Sanders’s Staff Talked to White House Nearly Every Day When Pushing for $15 Wage

If it seems like President Joe Biden has been surprisingly progressive in the first six weeks of his presidency, it might be because his administration is beginning to recognize the power of progressives like Sen. Bernie Sanders (I-Vermont).

New reporting by Laura Barrón-López for Politico finds that the White House is more open than ever to hearing ideas from Sanders and his staff — a quiet shift emblematic of the growing influence of progressives in Washington.

When Sanders was fighting for the $15 federal minimum wage to be included in the latest stimulus package, his staff talked to the White House nearly every day. And, when he was trying to keep it alive after the Senate parliamentarian shot it down from the stimulus, the White House gave him space to do so, reports Barrón-López.

The relationship goes the other way, too, Politico finds. When Biden backed Amazon workers’ union drive on Monday, the White House made sure Sanders’s team knew about it. The result for Biden was praise from the left.

This isn’t to say that Biden is suddenly a progressive champion — far from it. Though his early support of the $15 minimum wage raise was crucial, his choice to tell the press that it wouldn’t make it in the stimulus package last month empowered the parliamentarian to nix it from the package, Democratic aides told Politico.

More recently, progressives have been critical of the White House in their choice to not overrule the parliamentarian and keep the minimum wage hike in the package anyway. Though the action would be carried out by Vice President Kamala Harris, many argue that Biden’s sway over the decision is powerful. Sanders, for his part, has been critical of the parliamentarian’s decision and has said that he believes that the Senate should ignore it, but hasn’t directly criticized Biden or the White House for their roles in the situation.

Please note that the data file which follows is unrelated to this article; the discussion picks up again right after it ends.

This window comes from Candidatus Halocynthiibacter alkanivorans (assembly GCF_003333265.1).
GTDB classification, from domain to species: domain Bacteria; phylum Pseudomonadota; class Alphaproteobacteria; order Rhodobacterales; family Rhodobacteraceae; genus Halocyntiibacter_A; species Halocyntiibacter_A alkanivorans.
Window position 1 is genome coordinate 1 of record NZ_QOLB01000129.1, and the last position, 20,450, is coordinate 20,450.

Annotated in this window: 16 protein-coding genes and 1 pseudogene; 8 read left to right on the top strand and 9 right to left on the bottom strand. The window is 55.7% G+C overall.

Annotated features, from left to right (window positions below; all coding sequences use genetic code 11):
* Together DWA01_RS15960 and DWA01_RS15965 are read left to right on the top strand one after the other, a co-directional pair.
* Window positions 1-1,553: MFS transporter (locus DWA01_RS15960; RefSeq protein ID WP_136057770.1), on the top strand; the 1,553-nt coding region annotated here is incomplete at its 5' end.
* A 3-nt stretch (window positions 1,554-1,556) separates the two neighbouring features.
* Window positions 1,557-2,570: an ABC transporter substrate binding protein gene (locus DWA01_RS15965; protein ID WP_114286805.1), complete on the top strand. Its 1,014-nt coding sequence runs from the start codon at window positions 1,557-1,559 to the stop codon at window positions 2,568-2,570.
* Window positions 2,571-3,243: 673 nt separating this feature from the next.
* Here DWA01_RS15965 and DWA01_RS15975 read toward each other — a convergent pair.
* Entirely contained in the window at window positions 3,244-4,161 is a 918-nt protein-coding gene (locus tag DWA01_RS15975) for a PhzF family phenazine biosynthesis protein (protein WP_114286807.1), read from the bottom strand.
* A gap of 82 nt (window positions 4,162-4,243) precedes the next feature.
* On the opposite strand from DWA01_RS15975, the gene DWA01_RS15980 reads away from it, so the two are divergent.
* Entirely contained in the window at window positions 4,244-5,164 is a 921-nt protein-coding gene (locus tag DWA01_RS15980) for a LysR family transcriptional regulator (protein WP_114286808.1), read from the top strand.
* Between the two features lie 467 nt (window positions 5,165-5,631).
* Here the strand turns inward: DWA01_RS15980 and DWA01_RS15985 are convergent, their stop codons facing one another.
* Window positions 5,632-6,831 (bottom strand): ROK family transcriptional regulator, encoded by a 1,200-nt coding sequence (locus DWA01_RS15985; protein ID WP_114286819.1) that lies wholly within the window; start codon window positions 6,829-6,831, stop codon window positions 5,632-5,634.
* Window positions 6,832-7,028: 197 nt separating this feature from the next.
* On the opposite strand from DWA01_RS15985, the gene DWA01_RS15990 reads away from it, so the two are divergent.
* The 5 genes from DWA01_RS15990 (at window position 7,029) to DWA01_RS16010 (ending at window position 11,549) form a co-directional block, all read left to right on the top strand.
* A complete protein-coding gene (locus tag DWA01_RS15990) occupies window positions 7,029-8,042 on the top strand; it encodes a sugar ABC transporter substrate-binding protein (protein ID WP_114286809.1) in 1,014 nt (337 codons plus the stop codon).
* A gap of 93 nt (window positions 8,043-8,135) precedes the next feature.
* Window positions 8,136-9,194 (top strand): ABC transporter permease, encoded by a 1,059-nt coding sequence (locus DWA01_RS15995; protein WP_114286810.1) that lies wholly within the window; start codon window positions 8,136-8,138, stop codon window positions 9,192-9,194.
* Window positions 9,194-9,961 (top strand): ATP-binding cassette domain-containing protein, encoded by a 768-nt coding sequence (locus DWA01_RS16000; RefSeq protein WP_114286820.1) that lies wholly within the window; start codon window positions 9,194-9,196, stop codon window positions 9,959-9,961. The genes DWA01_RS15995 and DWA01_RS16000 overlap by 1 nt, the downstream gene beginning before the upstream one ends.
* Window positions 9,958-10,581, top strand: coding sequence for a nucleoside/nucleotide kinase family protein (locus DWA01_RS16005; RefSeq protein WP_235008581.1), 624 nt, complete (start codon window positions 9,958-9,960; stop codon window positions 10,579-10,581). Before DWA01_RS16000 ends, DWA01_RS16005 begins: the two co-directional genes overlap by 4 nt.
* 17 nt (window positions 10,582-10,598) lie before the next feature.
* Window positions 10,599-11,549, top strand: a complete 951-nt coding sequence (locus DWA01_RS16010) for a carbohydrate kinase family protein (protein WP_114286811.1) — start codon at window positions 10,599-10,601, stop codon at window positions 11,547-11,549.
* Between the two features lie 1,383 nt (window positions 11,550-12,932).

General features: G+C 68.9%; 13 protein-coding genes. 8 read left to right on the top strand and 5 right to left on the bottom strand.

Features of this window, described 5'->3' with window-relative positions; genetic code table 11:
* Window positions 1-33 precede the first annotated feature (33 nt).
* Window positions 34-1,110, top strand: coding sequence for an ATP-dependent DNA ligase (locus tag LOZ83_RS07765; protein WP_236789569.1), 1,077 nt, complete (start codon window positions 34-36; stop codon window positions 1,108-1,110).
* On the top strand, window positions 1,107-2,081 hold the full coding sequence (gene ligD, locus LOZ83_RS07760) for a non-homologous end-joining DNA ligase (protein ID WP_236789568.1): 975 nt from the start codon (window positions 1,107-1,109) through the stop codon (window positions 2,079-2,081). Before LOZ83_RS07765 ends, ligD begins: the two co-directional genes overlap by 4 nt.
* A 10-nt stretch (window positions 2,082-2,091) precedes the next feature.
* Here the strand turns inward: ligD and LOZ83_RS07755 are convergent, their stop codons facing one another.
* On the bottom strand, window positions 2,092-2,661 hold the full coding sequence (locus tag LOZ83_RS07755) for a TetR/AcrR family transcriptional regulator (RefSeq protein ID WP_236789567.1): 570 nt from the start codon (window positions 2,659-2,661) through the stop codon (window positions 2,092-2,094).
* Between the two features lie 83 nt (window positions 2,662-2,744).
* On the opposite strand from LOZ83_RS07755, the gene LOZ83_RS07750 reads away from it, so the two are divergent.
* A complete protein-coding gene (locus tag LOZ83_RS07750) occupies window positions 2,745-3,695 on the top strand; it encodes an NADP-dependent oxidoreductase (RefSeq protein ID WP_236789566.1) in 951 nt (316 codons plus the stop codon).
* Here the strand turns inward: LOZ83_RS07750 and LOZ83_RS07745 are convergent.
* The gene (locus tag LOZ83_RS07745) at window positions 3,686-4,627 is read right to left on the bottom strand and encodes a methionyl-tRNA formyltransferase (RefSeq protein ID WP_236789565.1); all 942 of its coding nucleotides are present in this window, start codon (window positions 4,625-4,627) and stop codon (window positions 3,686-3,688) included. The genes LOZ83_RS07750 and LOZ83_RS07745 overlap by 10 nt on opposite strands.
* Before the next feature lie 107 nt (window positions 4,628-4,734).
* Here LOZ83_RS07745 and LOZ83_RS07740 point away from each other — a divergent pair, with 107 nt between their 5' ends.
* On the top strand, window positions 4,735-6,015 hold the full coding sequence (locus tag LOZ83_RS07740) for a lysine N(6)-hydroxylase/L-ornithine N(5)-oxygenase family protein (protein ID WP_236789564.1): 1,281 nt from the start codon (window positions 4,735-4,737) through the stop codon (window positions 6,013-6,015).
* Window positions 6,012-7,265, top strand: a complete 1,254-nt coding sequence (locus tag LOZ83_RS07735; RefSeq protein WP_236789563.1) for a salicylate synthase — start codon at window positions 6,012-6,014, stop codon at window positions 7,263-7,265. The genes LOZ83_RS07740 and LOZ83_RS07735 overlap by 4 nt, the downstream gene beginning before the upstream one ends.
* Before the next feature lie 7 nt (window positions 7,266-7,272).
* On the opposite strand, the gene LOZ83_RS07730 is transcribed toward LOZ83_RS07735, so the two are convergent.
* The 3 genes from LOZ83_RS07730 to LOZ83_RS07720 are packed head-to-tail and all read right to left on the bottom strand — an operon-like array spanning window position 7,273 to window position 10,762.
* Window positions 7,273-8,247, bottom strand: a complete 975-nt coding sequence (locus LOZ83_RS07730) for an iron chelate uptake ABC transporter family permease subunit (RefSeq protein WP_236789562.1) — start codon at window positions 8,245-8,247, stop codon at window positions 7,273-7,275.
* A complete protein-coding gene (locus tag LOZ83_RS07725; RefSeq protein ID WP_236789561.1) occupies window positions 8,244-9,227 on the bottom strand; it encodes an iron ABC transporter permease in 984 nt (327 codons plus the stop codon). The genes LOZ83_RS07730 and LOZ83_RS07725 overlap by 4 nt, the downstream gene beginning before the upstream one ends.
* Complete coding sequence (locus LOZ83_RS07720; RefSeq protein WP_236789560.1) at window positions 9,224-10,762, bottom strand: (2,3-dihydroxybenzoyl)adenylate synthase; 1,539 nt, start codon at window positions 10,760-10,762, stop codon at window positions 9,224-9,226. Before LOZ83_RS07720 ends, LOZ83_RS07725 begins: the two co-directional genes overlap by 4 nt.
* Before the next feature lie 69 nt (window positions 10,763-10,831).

Still, the relationship between Sanders and Biden’s chief of staff Ron Klain is “productive,” Faiz Shakir, Sanders’s chief political adviser, told Politico. “We have felt an open door where, if we have something that might be good policy and politics for them, we’re going to raise it and they’re going to entertain it in a serious way,” Shakir said.

The partnership may signal a new kind of unity — one not necessarily focused entirely on unity with Republicans, but rather unity with the growing left wing of the Democratic Party. Barrón-López writes that the White House staff and Sanders’s staff are carefully wording statements in order to project a level of peace and harmony among the Democrats and progressives.

Progressives have seemingly already had an influence over the 1994 crime bill-backing, Social Security-slashing president. While Biden’s cabinet, for instance, has many questionable picks from a progressive perspective, he’s also chosen people like progressive climate champion and Congresswoman Deb Haaland for top spots in his cabinet, earning praise from the left.

In at least one area, Sanders and Biden have full agreement, Politico finds. Sara Nelson, the president of the Association of Flight Attendants-CWA, told Politico that,“The labor platform was aligned almost entirely” in the Biden-Sanders unity task force.

The White House has “been very good at tending the garden,” Sen. Brian Schatz (D-Hawaii) told Politico last month. Some of Biden’s early actions in his first weeks as president have gotten reserved praise from some progressives — while many on the left are calling for more. Still, though Biden will likely never be an ideal or even preferred candidate for progressives, it appears that his Democratic tent may have inched, ever so slightly, toward the left.